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Toxoplasma gondii is an obligate intracellular protozoan parasite that is capable of infecting a variety of intermediate hosts including humans. Infected definitive hosts (cats) shed oocysts in feces that rapidly mature in the soil and become infectious.(1) Toxoplasmosis is acquired by humans through ingestion of food or water contaminated with cat feces or through eating undercooked meat containing viable oocysts. Vertical transmission of the parasite through the placenta can also occur, leading to congenital toxoplasmosis. Following primary infection, Toxoplasma gondii can remain latent for the life of the host; the risk for reactivation is highest among immunosuppressed individuals.
Seroprevalence studies performed in the United States indicate that approximately 9% to 11% of individuals between the ages of 6 and 49 have antibodies to Toxoplasma gondii.(2)
Infection of immunocompetent adults is typically asymptomatic. In symptomatic cases, patients most commonly present with lymphadenopathy and other nonspecific constitutional symptoms, making definitive diagnosis difficult to determine.
Severe-to-fatal infections can occur among patients with AIDS or individuals who are otherwise immunosuppressed. These infections are thought to be caused by reactivation of latent infections and commonly involved the central nervous system.(3)
Transplacental transmission of the parasites resulting in congenital toxoplasmosis can occur during the acute phase of acquired maternal infection. The risk of fetal infection is a function of the time at which acute maternal infection occurs during gestation.(4) The incidence of congenital toxoplasmosis increases as pregnancy progresses; conversely, the severity of congenital toxoplasmosis is greatest when maternal infection is acquired early during pregnancy. A majority of infants infected in utero are asymptomatic at birth, particularly if maternal infection occurs during the third trimester, with sequelae appearing later in life. Congenital toxoplasmosis results in severe generalized or neurologic disease in about 20% to 30% of the infants infected in utero; approximately 10% exhibit ocular involvement only and the remainder are asymptomatic at birth. Subclinical infection may result in premature delivery and subsequent neurologic, intellectual, and audiologic defects.
Determining whether a patient has had previous exposure to or recent infection with Toxoplasma gondii
A positive Toxoplasma IgG result is indicative of current or past infection with Toxoplasma gondii. A single positive Toxoplasma IgG result should not be used to diagnose recent infection.
Equivocal Toxoplasma IgG results may be due to very low levels of circulating IgG during the acute stage of infection. A second specimen should be submitted for testing if clinically indicated.
Individuals with negative Toxoplasma IgG results are presumed to not have had previous exposure to Toxoplasma gondii. However, negative results may be seen in cases of remote exposure with subsequent loss of detectable antibody.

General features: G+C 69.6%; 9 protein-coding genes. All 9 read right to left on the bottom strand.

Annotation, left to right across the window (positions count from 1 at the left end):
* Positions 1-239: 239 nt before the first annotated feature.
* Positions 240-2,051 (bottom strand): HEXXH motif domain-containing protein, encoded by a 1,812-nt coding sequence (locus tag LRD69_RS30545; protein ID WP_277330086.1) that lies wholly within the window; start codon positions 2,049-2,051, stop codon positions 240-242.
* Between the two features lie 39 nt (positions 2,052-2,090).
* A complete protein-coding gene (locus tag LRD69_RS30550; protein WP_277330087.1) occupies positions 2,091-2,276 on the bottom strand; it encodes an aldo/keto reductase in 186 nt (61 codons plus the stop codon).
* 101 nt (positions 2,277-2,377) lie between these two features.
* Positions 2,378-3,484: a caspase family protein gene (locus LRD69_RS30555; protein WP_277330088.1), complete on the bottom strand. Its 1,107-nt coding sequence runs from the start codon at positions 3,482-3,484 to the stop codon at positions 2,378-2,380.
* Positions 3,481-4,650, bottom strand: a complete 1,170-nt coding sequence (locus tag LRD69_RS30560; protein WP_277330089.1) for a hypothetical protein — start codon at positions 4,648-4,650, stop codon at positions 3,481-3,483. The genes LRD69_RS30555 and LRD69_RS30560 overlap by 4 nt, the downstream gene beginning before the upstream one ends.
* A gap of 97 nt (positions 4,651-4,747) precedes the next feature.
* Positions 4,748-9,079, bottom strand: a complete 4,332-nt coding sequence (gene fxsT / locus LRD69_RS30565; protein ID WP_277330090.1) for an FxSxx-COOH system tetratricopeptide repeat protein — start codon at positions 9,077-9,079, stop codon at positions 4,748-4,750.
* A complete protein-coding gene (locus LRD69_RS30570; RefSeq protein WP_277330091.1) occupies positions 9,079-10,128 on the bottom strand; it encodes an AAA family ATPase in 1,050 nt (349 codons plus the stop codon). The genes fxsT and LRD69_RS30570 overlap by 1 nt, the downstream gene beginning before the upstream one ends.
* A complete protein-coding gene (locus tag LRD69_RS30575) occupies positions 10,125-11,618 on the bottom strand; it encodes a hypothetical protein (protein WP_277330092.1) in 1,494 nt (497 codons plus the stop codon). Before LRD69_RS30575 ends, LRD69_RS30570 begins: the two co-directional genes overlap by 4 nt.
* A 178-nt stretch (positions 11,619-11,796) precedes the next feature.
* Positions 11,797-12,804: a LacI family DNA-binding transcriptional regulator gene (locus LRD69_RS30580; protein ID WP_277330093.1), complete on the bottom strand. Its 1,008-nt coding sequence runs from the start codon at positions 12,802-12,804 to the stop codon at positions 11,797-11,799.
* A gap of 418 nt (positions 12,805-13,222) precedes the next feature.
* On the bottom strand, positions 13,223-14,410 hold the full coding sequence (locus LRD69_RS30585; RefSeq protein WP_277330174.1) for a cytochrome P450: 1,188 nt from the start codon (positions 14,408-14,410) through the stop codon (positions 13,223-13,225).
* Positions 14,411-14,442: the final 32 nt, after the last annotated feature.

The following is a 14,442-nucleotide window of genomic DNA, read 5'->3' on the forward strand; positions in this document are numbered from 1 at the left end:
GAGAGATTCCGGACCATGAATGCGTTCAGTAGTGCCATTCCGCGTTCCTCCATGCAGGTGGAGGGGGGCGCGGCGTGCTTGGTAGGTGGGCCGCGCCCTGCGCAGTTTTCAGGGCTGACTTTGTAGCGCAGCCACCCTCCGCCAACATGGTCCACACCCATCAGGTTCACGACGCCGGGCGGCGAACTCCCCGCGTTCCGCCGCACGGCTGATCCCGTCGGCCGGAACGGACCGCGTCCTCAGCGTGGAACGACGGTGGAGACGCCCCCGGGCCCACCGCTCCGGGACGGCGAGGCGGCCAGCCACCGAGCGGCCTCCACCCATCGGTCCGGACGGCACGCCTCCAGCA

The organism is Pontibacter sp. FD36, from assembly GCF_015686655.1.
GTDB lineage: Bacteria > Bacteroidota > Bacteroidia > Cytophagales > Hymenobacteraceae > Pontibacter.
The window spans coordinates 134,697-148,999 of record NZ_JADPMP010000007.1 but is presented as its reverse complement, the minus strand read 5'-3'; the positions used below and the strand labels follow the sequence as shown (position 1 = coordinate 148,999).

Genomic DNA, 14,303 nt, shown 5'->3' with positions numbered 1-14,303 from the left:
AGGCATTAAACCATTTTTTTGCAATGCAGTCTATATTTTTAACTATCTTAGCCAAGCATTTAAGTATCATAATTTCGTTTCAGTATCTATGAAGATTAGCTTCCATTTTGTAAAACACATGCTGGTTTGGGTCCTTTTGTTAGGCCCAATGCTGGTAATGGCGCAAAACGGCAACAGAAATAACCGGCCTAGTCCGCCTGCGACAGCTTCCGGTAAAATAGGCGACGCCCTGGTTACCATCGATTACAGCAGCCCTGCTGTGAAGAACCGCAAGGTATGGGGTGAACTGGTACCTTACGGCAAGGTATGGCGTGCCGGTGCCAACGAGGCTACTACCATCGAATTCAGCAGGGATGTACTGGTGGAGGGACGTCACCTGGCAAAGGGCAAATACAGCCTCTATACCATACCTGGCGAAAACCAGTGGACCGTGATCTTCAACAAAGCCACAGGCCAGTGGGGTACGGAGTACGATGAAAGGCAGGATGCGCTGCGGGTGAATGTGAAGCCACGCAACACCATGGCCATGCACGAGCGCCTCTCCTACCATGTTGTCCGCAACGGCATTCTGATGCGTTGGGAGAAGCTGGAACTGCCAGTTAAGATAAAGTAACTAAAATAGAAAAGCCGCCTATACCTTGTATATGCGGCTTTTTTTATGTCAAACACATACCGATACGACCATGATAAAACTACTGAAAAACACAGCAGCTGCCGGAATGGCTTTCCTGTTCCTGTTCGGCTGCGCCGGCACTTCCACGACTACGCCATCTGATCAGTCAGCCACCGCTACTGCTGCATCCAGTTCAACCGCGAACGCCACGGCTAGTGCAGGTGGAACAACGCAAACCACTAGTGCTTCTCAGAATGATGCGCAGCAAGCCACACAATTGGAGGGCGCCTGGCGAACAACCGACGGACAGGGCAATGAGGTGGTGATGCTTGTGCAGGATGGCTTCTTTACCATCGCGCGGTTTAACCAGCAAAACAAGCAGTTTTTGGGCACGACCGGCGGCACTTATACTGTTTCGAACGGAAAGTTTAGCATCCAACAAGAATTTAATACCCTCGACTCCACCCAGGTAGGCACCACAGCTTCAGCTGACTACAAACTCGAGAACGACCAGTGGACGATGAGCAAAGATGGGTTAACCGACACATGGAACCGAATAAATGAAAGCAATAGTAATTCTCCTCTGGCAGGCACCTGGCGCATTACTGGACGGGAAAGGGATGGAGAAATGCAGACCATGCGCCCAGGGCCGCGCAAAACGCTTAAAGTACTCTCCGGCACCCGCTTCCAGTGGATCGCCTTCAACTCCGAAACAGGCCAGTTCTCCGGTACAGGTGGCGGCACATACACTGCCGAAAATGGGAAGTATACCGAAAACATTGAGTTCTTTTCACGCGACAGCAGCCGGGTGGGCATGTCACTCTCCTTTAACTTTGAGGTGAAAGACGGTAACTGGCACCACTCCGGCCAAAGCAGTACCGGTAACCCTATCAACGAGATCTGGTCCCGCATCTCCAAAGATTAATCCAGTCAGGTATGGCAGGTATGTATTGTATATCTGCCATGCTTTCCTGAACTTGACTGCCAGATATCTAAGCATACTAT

Seroconversion from negative to positive IgG is indicative of Toxoplasma gondii infection subsequent to the first negative specimen.
Recent or acute infection with Toxoplasma gondii can be evaluated with the TOXMP / Toxoplasma gondii Antibody, IgM, Serum assay. A suspected diagnosis of acute toxoplasmosis should be confirmed by detection of Toxoplasma gondii DNA by PCR analysis of cerebrospinal fluid or amniotic fluid specimens (PTOX / Toxoplasma gondii, Molecular Detection, PCR).
For further confirmation of a diagnosis, the FDA issued a Public Health Advisory (7/25/1997) suggesting that sera found to be positive/equivocal for Toxoplasma gondii IgM antibody be sent to a Toxoplasma reference laboratory. Recommended laboratories included the CDC or Jack Remington MD, Palo Alto Medical Foundation, 860 Bryant St., Palo Alto, CA 94301.
Sera drawn very early during the acute stage of infection may have Toxoplasma IgG levels <9 IU/mL.
IgG is not useful for diagnosing infection in infants <6 months of age. IgG antibodies in that age group usually are the result of passive transfer from the mother.
The Toxoplasma IgG assay should not be used alone to diagnose recent Toxoplasma gondii infection. Results should be considered in conjunction with clinical presentation, patient history, and other laboratory findings.
The performance characteristics of this assay have not been evaluated in immunocompromised individuals and have not been established for cord blood or for testing of neonates.
Toxoplasma ANTIBODY, IgG
< or =9 IU/mL (Negative)
10-11 IU/mL (Equivocal)
> or =12 IU/mL (Positive)
1. Tenter AM, Heckeroth AR, Weiss LM: Toxoplasma gondii: from animals to humans. Int J Parasitol 2000;30(12-13):1217
2. Jones JL, Kruszon-Moran D, Sanders-Lewis K, Wilson M: Toxoplasma gondii infection in the United States, 1999–2004, decline from the prior decade. Am J Trop Med Hyg 2007;77(3):405
3. Luft BJ, Remigton JS: Toxoplasmic encephalitis in AIDS. Clin Infect Dis 1992;15(2):211-222
4. Wong SY, Remington JS: Toxoplasmosis in pregnancy. Clin Infect Dis 1994;18(6):853-862